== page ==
Although parents, police, and the Palisades Interstate Park Commission stated that the rock posed a danger, whether through youthful mischief or natural events. In reality, Balance Rock could only potentially roll into an isolated deep ravine to the east or towards the seldom-used Tweed Boulevard to the west even if it could be moved.

Hiking map detail of Blauvelt State Park. Balance Rock was located at the star inside the colored circle.

In December 1965, the Journal News reported that vandals had severed the top third of the rock “as cleanly as a bread knife.” A work crew from the Palisades Interstate Park Commission completed the destruction. Boreholes, still visible in the remaining fragments, suggest the use of explosives. The shattered pieces were left where they fell and remain visible today on the western slope.

Visible Remnants

The large remnants of Balance Rock litter a slope above Tweed Boulevard where a red-blazed hiking trail intersects with the blue-blazed Long Path. One rock fragment bears an inscription dated 1911, while another exhibits old initials carved into its surface. In winter, the view from its former location is breathtaking, with the skyscrapers of New York City gleaming in the distance and the Hudson River appearing as a tranquil waterway.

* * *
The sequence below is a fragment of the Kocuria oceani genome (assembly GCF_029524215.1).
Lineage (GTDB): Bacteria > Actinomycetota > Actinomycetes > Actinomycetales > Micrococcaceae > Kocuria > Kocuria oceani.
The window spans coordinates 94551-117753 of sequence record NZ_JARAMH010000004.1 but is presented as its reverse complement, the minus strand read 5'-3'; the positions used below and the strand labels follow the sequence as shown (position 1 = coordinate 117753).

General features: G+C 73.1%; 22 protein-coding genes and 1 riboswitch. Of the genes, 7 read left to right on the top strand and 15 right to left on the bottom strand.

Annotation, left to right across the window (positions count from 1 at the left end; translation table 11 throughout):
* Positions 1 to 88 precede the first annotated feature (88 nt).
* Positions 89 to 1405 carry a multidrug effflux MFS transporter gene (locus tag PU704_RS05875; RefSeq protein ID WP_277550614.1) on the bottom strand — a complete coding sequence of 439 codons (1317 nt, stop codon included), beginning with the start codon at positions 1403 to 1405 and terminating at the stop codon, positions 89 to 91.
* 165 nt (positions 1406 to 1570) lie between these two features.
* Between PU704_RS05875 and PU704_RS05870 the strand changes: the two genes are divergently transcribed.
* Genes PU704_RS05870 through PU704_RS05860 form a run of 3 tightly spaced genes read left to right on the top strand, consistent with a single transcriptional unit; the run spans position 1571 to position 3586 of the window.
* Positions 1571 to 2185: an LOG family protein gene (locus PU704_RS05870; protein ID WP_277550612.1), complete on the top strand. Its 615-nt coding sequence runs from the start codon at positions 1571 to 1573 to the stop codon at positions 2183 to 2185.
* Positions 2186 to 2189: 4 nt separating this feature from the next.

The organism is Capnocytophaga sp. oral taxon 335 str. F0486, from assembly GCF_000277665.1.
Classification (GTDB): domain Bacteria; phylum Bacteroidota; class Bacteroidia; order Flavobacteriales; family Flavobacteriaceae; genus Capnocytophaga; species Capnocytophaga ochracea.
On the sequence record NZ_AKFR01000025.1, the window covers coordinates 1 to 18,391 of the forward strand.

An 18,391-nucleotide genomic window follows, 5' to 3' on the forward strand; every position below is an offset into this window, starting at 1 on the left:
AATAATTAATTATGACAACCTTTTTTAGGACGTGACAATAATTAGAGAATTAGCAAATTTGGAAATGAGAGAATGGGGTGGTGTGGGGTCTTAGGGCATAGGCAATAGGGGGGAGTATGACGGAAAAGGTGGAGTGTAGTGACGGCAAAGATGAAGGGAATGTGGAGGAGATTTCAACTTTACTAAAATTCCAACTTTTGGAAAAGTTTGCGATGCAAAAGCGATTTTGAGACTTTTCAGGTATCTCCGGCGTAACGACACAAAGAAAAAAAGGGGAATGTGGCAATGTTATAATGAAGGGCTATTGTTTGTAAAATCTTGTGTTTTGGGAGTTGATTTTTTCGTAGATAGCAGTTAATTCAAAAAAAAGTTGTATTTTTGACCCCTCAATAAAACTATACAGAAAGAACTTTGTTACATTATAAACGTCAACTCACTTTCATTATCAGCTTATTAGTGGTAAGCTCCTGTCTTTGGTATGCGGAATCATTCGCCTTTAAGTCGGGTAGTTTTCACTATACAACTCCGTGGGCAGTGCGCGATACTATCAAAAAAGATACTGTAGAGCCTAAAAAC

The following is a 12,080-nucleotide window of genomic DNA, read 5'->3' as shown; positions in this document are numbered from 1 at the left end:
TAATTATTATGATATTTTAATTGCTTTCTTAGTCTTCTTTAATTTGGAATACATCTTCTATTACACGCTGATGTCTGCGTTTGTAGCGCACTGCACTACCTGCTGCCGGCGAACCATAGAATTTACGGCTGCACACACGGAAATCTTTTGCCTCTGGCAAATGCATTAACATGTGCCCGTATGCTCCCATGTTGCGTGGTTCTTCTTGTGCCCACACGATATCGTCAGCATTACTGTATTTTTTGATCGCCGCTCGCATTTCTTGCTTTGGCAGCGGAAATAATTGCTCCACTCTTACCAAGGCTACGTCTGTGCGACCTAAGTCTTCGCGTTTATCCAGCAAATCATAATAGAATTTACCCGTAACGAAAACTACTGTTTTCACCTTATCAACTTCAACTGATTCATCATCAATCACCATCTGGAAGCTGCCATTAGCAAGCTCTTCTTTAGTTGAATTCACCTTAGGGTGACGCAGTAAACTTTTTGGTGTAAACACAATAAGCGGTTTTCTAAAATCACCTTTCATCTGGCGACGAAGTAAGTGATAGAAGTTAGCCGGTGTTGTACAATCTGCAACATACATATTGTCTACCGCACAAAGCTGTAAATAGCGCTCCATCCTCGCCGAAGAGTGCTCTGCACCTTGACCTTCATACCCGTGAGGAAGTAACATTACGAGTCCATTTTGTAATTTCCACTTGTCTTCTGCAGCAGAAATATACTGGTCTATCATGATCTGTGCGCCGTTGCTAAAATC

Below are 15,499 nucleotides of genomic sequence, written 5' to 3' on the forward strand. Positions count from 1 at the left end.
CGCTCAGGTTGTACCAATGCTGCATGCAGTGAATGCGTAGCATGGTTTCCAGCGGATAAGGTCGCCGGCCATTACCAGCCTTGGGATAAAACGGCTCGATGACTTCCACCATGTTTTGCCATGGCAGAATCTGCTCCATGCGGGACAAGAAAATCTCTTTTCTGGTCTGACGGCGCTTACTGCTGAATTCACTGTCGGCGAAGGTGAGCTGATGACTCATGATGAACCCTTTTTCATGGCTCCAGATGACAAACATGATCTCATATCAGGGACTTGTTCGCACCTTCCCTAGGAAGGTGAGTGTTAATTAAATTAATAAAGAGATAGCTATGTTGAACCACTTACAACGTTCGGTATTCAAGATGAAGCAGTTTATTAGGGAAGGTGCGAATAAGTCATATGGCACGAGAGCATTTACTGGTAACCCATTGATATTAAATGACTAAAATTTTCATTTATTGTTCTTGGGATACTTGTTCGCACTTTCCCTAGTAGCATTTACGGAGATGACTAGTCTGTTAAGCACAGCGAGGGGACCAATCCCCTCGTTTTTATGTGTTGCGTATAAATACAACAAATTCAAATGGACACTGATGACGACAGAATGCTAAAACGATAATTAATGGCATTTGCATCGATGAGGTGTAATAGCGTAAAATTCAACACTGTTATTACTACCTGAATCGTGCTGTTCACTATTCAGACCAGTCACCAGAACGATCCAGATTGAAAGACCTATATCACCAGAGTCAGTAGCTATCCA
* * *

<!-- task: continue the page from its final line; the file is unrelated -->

An Unfortunate Legacy

In a matter of hours, a billion-year-old rock, displaced by a retreating glacier millennia ago, vanished, depriving us of the opportunity to marvel at this natural wonder today. Nonetheless, the site retains some of the enchantment cherished by indigenous peoples, early settlers, and romantics of bygone eras.

Mike Hays is a 38-year resident of the Nyacks. He worked for McGraw-Hill Education in New York City for many years. Hays serves as President of the Historical Society of the Nyacks, and Vice-President of the Edward Hopper House Museum & Study Center. Married to Bernie Richey, he enjoys cycling and winters in Florida. You can follow him on Instagram as UpperNyackMike

Nyack People & Places, a weekly series that features photos and profiles of citizens and scenes near Nyack, NY, is brought to you by Sun River Health.